Speed is the Feature Sought by Financial ServicesBy Sharon Linsenbach | Posted 2008-11-26 Email Print
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Financial services are making deep cuts in their expenditures, including technology spending. But some solution providers are finding that speedy systems and applications can still sell in this troubled industry.
Financial services might seem like the last place you’d want to do business these days, but some vendors are finding innovative ways to drive sales into the troubled industry, proving there’s plenty of opportunity if you just know where to look.
Asaf Somekh, vice president of strategic alliances at high-performance grid backbone and switch manufacturer Voltaire, says financial services customers must still make technology investments to grow their core businesses, regardless of the economic landscape.
"We’ve seen an impact on our financial services customers, certainly, especially after the huge losses in September and October. But after the dust settled, we see our customers still investing in their core trading business, and surviving because they remain more competitive," he says.
Speed is what helps customers remain competitive, says Somekh. The faster trades happen, the less risk is incurred and costs are lowered. One customer in particular, Somekh says, has leveraged Voltaire’s InfiniBand standard in the development of automated "robot traders" that perform analysis on identical securities traded on many different markets.
"For this customer, the times when the market is volatile is when they make the most money," Somekh says. "At the moment, they’re buying solutions by the rack, setting them up near stock exchanges, and from the moment they start running these systems they’re making money," he says.
Another area Voltaire is targeting is high-performance computing (HPC). Somekh says traditionally, HPC was reserved for the government and educational sector; research institutes, for example. But about three years ago, Voltaire noticed the technology was making inroads into R&D-intensive industries like oil and gas, and that the financial services market was also taking advantage.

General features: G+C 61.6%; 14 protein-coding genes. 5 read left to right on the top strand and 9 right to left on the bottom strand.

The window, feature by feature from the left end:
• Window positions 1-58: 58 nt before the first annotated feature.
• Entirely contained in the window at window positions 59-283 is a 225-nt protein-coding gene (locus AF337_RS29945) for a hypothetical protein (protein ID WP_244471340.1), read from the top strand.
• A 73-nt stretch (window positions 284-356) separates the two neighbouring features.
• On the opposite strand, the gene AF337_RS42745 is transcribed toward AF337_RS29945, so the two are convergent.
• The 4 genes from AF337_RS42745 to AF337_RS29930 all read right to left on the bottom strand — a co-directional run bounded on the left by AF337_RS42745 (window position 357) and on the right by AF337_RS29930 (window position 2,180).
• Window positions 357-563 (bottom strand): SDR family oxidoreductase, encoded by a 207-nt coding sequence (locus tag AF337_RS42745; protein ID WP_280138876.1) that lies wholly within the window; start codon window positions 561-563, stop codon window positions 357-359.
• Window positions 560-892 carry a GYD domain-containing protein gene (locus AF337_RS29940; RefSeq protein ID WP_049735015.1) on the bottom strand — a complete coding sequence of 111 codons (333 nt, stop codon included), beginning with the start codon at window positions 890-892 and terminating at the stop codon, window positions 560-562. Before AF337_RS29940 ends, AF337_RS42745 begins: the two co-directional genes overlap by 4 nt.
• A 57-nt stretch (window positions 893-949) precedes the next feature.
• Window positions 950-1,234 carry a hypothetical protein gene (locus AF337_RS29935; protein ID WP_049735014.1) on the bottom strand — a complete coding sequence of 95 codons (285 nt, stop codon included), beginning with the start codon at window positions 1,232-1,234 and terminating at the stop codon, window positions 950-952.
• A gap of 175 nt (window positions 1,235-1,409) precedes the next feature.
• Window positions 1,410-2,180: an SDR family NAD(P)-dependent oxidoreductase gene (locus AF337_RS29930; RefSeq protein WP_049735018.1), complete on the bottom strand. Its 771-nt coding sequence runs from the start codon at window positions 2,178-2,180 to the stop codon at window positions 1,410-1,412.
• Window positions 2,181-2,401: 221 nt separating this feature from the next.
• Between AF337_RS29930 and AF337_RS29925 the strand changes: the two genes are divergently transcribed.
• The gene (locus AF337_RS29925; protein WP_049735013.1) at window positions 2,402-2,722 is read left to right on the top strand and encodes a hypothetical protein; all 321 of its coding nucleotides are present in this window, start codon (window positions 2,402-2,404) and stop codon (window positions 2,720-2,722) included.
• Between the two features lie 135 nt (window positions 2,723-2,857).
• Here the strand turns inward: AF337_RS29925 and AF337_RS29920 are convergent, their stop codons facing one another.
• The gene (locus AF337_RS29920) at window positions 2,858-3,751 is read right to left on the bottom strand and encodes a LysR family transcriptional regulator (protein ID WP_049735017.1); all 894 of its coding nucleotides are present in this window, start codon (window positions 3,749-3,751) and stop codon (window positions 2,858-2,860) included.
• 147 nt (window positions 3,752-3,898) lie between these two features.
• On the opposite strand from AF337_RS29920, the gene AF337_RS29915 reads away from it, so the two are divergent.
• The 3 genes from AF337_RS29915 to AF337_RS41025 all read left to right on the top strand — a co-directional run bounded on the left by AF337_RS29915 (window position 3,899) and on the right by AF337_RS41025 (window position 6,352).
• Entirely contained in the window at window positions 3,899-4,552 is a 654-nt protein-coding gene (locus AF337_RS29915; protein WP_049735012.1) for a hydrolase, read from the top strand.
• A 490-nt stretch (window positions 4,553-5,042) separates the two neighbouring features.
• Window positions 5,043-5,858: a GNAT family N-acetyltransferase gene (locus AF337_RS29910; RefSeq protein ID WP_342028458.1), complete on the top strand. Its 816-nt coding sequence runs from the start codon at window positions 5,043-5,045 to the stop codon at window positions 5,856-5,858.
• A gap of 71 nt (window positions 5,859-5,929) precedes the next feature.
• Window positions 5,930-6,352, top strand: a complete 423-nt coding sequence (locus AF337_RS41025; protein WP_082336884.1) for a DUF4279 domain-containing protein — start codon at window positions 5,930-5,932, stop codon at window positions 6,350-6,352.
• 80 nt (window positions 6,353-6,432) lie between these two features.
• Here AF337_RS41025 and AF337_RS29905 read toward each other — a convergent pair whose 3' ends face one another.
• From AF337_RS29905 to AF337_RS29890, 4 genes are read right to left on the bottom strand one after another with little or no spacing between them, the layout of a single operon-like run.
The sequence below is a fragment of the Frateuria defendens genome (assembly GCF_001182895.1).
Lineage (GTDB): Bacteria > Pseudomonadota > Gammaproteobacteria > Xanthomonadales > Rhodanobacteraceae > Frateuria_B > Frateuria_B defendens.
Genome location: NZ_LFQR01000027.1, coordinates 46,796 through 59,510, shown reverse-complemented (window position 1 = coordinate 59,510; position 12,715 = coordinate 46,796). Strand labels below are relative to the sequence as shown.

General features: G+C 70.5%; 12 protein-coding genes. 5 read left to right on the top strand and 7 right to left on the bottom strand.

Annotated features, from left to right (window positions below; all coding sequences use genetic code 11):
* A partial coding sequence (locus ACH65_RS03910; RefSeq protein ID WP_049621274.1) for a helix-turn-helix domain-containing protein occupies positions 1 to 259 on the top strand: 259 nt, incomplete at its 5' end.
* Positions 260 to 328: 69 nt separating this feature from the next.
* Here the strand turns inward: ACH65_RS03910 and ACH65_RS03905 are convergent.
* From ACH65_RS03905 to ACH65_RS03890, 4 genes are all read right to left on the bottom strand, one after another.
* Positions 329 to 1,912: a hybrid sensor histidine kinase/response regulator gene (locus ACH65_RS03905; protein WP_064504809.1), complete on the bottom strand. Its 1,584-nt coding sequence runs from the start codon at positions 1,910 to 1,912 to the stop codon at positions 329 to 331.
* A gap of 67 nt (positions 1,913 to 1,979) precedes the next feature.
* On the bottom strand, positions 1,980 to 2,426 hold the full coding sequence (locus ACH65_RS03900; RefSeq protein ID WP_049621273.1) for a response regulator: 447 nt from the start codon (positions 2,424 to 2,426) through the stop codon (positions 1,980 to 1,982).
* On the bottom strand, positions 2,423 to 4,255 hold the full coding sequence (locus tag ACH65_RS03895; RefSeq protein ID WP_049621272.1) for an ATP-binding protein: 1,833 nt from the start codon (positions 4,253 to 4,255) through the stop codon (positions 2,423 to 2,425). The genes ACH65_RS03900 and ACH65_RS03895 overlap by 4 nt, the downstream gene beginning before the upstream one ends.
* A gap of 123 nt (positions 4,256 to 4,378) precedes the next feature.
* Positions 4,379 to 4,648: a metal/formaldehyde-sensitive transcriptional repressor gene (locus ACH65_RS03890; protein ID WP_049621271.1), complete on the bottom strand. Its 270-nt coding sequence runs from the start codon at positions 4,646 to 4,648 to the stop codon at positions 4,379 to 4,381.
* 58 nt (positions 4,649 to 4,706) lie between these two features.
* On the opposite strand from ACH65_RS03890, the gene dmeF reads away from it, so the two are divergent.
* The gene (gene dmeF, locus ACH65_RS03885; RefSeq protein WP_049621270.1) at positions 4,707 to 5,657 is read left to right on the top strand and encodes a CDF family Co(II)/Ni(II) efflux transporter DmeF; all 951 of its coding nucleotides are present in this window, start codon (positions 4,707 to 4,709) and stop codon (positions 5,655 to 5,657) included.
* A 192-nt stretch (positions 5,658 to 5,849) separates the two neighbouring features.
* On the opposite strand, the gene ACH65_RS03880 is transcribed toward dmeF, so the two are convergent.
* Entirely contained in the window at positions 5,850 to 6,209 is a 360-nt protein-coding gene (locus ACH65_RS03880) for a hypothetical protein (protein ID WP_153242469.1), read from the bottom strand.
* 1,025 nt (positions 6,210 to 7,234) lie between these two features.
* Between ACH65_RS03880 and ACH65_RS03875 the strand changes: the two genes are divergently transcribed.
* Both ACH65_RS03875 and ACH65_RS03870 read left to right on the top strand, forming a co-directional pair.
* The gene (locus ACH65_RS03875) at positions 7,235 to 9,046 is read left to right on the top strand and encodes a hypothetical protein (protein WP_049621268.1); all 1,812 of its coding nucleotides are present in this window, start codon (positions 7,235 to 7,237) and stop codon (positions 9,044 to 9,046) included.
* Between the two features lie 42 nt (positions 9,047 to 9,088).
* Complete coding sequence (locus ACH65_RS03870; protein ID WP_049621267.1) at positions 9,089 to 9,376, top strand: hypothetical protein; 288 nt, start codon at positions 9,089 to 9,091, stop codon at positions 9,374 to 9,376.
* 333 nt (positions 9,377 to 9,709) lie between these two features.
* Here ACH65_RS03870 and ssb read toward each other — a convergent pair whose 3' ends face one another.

HPC accounted for about 10 percent of the overall server market back in 2003, says Somekh, but has doubled its share to about 20 percent now, sources say. Voltaire is capitalizing on that expansion by announcing compatibility with WinOFversion 2.0.
Using Voltaire WinOF 2.0, virtually any Windows-based server application including Microsoft Windows HPC Server 2008 and other Windows operating systems can seamlessly use InfiniBand and heighten performance. The Voltaire WinOF 2.0 distribution includes software for database clustering, high performance computing, communications, and storage applications, according to Somekh.
Heavily Windows-based industries including financial services, manufacturing, academia, aerospace and life sciences will benefit from the improvements in application performance, Somekh says.
"Microsoft saw an opportunity here, since most HPC was previously Linux-based, to target the commercial HPC space. We believe we’ll see more customers getting into the space and moving away from Linux since the Microsoft platform will be more manageable and simpler," he says.